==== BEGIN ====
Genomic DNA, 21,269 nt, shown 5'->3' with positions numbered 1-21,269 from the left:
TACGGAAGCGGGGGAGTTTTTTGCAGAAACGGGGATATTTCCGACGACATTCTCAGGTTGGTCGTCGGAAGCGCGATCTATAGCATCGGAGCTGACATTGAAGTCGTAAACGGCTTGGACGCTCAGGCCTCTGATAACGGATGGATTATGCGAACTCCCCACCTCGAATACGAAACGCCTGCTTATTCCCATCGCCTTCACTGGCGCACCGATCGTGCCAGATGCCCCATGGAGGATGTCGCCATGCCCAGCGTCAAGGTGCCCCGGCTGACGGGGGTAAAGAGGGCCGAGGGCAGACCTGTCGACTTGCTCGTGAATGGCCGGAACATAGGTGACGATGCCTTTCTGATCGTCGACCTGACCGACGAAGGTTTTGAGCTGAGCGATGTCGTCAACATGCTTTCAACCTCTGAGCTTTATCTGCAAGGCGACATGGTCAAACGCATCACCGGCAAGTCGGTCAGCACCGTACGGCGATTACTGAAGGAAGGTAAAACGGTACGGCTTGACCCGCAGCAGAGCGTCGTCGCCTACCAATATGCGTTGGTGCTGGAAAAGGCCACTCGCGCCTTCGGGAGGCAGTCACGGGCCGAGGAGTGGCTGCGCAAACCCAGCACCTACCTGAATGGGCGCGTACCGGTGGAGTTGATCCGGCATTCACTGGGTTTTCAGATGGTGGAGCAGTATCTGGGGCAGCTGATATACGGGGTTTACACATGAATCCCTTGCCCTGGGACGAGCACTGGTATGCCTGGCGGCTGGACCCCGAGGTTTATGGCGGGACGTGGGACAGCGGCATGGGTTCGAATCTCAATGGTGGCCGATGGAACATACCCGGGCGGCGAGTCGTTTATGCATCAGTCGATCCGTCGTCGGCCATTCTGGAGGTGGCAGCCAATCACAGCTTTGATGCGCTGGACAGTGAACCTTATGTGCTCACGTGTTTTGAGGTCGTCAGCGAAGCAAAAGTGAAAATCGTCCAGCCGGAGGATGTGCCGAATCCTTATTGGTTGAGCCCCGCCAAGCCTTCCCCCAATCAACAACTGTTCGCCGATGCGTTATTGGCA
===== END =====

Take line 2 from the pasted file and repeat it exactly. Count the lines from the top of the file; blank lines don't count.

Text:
TACGGAAGCGGGGGAGTTTTTTGCAGAAACGGGGATATTTCCGACGACATTCTCAGGTTGGTCGTCGGAAGCGCGATCTATAGCATCGGAGCTGACATTGAAGTCGTAAACGGCTTGGACGCTCAGGCCTCTGATAACGGATGGATTATGCGAACTCCCCACCTCGAATACGAAACGCCTGCTTATTCCCATCGCCTTCACTGGCGCACCGATCGTGCCAGATGCCCCATGGAGGATGTCGCCATGCCCAGCGTCAAGGTGCCCCGGCTGACGGGGGTAAAGAGGGCCGAGGGCAGACCTGTCGACTTGCTCGTGAATGGCCGGAACATAGGTGACGATGCCTTTCTGATCGTCGACCTGACCGACGAAGGTTTTGAGCTGAGCGATGTCGTCAACATGCTTTCAACCTCTGAGCTTTATCTGCAAGGCGACATGGTCAAACGCATCACCGGCAAGTCGGTCAGCACCGTACGGCGATTACTGAAGGAAGGTAAAACGGTACGGCTTGACCCGCAGCAGAGCGTCGTCGCCTACCAATATGCGTTGGTGCTGGAAAAGGCCACTCGCGCCTTCGGGAGGCAGTCACGGGCCGAGGAGTGGCTGCGCAAACCCAGCACCTACCTGAATGGGCGCGTACCGGTGGAGTTGATCCGGCATTCACTGGGTTTTCAGATGGTGGAGCAGTATCTGGGGCAGCTGATATACGGGGTTTACACATGAATCCCTTGCCCTGGGACGAGCACTGGTATGCCTGGCGGCTGGACCCCGAGGTTTATGGCGGGACGTGGGACAGCGGCATGGGTTCGAATCTCAATGGTGGCCGATGGAACATACCCGGGCGGCGAGTCGTTTATGCATCAGTCGATCCGTCGTCGGCCATTCTGGAGGTGGCAGCCAATCACAGCTTTGATGCGCTGGACAGTGAACCTTATGTGCTCACGTGTTTTGAGGTCGTCAGCGAAGCAAAAGTGAAAATCGTCCAGCCGGAGGATGTGCCGAATCCTTATTGGTTGAGCCCCGCCAAGCCTTCCCCCAATCAACAACTGTTCGCCGATGCGTTATTGGCA